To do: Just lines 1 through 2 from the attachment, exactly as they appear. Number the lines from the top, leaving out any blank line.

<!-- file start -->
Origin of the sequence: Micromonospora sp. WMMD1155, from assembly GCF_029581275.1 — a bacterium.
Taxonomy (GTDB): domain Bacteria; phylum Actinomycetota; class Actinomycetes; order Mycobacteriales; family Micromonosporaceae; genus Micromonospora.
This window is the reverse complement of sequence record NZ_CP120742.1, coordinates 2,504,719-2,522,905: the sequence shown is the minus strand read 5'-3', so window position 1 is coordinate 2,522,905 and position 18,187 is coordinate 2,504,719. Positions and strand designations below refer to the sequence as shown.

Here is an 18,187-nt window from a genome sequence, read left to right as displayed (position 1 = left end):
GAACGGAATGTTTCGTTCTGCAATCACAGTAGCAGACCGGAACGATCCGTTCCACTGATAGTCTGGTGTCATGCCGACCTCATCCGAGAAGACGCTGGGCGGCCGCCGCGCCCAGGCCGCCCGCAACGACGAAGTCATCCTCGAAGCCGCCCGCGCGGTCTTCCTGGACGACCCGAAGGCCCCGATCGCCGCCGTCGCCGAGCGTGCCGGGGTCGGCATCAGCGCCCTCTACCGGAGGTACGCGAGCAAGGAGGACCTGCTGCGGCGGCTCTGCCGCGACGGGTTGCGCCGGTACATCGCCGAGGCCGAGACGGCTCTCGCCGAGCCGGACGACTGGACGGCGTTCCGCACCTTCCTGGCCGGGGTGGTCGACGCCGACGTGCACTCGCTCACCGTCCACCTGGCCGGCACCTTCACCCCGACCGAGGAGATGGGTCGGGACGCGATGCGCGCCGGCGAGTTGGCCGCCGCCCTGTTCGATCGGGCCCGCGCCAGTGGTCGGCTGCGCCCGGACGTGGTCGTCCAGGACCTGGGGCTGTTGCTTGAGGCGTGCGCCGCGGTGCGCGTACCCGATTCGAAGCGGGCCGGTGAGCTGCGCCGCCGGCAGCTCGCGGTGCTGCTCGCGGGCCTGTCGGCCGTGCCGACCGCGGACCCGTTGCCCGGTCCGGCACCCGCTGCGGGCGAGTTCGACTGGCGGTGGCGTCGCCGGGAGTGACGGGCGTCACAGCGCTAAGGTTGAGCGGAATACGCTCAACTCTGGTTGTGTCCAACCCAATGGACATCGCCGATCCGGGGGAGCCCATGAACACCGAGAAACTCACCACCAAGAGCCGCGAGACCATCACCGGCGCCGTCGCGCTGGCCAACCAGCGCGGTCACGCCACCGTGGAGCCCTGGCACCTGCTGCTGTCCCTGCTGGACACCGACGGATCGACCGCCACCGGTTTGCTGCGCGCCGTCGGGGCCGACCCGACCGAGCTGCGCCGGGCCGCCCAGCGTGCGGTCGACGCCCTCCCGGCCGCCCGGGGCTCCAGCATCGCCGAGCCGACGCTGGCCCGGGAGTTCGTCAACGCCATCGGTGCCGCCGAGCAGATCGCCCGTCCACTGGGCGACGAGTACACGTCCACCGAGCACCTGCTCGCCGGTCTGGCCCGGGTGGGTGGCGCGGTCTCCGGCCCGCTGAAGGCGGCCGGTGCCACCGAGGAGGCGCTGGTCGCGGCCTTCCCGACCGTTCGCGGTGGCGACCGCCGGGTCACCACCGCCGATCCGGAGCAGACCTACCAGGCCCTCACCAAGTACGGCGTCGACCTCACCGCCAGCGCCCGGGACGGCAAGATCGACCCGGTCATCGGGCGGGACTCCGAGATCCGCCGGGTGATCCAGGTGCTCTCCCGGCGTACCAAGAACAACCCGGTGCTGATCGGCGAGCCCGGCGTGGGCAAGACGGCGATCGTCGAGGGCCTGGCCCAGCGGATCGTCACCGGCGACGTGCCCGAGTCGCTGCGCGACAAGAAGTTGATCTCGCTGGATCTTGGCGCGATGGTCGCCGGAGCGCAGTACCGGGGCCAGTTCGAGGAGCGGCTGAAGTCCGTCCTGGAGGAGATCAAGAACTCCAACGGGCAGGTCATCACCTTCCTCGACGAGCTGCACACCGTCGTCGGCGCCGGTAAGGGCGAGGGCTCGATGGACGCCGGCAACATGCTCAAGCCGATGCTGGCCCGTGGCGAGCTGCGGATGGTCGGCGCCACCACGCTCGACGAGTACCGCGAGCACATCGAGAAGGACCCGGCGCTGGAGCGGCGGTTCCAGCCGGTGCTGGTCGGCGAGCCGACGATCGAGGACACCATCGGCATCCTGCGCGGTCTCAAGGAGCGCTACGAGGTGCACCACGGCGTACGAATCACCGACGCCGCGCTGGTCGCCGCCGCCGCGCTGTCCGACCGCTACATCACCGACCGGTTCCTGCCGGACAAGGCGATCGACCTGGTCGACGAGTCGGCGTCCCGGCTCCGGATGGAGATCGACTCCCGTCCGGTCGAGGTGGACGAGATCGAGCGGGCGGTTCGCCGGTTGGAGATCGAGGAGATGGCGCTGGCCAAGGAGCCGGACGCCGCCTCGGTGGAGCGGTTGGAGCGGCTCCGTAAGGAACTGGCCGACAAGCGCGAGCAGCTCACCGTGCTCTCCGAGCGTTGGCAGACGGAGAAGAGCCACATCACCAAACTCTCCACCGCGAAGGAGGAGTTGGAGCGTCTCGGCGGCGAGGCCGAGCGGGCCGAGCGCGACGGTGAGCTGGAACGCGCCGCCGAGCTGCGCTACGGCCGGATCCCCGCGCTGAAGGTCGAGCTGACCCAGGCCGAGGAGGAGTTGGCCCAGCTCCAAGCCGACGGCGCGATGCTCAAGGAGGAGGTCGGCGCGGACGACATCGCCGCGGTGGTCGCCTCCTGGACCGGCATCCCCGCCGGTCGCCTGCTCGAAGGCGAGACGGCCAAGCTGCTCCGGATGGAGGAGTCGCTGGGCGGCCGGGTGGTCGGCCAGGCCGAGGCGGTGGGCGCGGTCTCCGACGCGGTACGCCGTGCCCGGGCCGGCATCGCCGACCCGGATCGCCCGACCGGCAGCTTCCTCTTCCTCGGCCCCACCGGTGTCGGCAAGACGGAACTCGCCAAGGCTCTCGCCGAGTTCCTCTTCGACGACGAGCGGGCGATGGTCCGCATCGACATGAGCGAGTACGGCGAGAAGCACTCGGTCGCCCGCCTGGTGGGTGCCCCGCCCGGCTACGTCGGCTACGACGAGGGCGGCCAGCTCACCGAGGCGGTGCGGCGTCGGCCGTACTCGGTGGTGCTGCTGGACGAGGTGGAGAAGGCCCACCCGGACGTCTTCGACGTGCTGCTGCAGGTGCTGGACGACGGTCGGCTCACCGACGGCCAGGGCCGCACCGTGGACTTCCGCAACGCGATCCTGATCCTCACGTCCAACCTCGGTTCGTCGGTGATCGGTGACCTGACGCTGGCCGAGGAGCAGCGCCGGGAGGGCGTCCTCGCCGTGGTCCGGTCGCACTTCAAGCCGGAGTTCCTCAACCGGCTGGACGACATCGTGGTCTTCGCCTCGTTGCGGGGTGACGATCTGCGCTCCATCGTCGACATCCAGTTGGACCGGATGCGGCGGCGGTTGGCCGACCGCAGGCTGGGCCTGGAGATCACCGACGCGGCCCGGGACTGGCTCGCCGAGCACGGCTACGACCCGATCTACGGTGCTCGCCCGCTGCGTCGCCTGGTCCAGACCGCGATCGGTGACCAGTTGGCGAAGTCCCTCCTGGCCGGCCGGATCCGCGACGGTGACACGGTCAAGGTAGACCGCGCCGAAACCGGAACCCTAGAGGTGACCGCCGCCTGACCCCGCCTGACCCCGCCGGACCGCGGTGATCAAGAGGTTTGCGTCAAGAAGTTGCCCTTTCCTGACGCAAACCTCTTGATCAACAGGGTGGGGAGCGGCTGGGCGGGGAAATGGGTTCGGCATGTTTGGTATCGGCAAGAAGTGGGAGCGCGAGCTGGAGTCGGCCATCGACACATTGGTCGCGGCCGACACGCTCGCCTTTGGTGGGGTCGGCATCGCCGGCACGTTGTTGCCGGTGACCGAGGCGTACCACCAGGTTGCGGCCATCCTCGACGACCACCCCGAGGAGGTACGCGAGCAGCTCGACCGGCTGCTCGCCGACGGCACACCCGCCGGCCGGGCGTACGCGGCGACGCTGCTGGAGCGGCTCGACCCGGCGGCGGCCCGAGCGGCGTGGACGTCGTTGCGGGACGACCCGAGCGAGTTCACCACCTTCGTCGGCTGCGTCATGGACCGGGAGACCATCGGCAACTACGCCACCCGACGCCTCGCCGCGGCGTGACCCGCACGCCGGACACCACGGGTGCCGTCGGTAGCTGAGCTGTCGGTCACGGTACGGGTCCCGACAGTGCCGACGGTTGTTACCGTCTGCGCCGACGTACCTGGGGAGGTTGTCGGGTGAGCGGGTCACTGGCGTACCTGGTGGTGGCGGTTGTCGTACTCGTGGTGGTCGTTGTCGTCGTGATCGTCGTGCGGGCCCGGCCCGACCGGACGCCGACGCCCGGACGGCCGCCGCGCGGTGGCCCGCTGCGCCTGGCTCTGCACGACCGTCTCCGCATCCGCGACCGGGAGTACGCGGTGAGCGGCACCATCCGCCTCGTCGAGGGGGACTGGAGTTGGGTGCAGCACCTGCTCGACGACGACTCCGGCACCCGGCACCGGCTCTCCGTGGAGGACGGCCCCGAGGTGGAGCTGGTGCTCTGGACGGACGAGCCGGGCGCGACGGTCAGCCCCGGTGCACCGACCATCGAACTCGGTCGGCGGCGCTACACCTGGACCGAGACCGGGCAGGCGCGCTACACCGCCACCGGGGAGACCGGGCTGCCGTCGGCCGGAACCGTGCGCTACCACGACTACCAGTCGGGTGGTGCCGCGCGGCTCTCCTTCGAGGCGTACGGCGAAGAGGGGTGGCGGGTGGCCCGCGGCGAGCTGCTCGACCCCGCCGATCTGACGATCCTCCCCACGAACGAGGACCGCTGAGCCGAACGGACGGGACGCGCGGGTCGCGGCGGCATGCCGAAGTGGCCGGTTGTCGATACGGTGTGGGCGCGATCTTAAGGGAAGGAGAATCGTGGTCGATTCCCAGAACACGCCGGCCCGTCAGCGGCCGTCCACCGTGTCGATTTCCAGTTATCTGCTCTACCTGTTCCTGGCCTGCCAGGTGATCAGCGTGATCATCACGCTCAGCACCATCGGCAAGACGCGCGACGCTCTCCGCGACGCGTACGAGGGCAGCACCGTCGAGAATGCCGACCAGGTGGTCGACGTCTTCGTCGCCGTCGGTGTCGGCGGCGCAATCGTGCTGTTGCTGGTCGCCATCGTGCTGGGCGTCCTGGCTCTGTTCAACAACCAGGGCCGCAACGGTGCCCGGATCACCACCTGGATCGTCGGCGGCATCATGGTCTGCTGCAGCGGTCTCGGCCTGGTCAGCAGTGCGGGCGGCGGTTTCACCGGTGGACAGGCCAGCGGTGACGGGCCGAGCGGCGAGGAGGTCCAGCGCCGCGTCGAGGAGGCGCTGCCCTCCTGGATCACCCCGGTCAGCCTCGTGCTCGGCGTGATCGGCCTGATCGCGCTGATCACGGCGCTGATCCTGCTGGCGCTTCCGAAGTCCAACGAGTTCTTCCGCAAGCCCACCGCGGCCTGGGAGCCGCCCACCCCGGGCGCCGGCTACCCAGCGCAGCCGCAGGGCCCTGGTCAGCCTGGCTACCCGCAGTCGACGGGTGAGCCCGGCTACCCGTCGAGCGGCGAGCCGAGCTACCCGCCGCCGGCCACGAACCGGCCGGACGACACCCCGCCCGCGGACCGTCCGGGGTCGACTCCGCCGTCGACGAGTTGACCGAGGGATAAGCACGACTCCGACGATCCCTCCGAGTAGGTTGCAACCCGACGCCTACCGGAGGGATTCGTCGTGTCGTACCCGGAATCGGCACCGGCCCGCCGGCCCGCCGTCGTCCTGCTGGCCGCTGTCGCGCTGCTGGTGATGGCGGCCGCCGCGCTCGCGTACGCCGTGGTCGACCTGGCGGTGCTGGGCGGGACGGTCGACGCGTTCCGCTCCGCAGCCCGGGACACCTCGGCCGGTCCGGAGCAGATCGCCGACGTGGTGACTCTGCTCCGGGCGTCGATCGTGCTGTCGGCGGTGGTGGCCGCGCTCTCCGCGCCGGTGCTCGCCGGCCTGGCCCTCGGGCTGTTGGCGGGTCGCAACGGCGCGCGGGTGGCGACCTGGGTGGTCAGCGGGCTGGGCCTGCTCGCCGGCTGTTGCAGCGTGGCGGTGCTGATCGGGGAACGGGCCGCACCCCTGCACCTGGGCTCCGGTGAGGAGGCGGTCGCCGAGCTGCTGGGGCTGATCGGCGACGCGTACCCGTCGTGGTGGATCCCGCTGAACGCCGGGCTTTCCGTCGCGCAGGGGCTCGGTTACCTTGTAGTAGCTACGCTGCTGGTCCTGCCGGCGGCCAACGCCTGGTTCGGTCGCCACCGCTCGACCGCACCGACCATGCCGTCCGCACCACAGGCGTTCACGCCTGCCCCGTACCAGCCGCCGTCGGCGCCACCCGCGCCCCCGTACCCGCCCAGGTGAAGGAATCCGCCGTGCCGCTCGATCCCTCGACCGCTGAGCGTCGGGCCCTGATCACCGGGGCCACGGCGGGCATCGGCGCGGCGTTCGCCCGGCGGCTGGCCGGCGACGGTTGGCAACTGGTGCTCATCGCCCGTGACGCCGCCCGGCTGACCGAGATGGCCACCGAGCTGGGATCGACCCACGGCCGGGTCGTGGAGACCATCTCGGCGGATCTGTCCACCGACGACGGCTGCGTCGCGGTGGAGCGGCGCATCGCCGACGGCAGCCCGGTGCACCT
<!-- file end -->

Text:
Origin of the sequence: Micromonospora sp. WMMD1155, from assembly GCF_029581275.1 — a bacterium.
Taxonomy (GTDB): domain Bacteria; phylum Actinomycetota; class Actinomycetes; order Mycobacteriales; family Micromonosporaceae; genus Micromonospora.